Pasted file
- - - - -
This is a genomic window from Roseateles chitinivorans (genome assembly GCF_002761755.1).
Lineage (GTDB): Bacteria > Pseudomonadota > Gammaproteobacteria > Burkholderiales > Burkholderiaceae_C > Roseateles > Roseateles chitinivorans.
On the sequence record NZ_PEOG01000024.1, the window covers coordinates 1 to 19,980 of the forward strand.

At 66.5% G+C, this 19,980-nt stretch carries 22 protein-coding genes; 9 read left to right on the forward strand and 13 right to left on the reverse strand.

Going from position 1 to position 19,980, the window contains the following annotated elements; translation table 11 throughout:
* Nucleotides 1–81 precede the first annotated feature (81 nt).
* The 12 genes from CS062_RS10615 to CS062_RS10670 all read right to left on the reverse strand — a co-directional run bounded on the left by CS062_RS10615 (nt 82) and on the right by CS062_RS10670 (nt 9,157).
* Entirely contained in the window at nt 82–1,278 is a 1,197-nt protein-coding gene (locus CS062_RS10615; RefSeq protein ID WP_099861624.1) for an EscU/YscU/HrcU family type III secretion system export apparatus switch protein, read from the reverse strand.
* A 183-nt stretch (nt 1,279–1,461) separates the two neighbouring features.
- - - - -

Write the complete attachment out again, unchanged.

This is a genomic window from Roseateles chitinivorans (genome assembly GCF_002761755.1).
Lineage (GTDB): Bacteria > Pseudomonadota > Gammaproteobacteria > Burkholderiales > Burkholderiaceae_C > Roseateles > Roseateles chitinivorans.
On the sequence record NZ_PEOG01000024.1, the window covers coordinates 1 to 19,980 of the forward strand.

At 66.5% G+C, this 19,980-nt stretch carries 22 protein-coding genes; 9 read left to right on the forward strand and 13 right to left on the reverse strand.

Going from position 1 to position 19,980, the window contains the following annotated elements; translation table 11 throughout:
* Nucleotides 1–81 precede the first annotated feature (81 nt).
* The 12 genes from CS062_RS10615 to CS062_RS10670 all read right to left on the reverse strand — a co-directional run bounded on the left by CS062_RS10615 (nt 82) and on the right by CS062_RS10670 (nt 9,157).
* Entirely contained in the window at nt 82–1,278 is a 1,197-nt protein-coding gene (locus CS062_RS10615; RefSeq protein ID WP_099861624.1) for an EscU/YscU/HrcU family type III secretion system export apparatus switch protein, read from the reverse strand.
* A 183-nt stretch (nt 1,279–1,461) separates the two neighbouring features.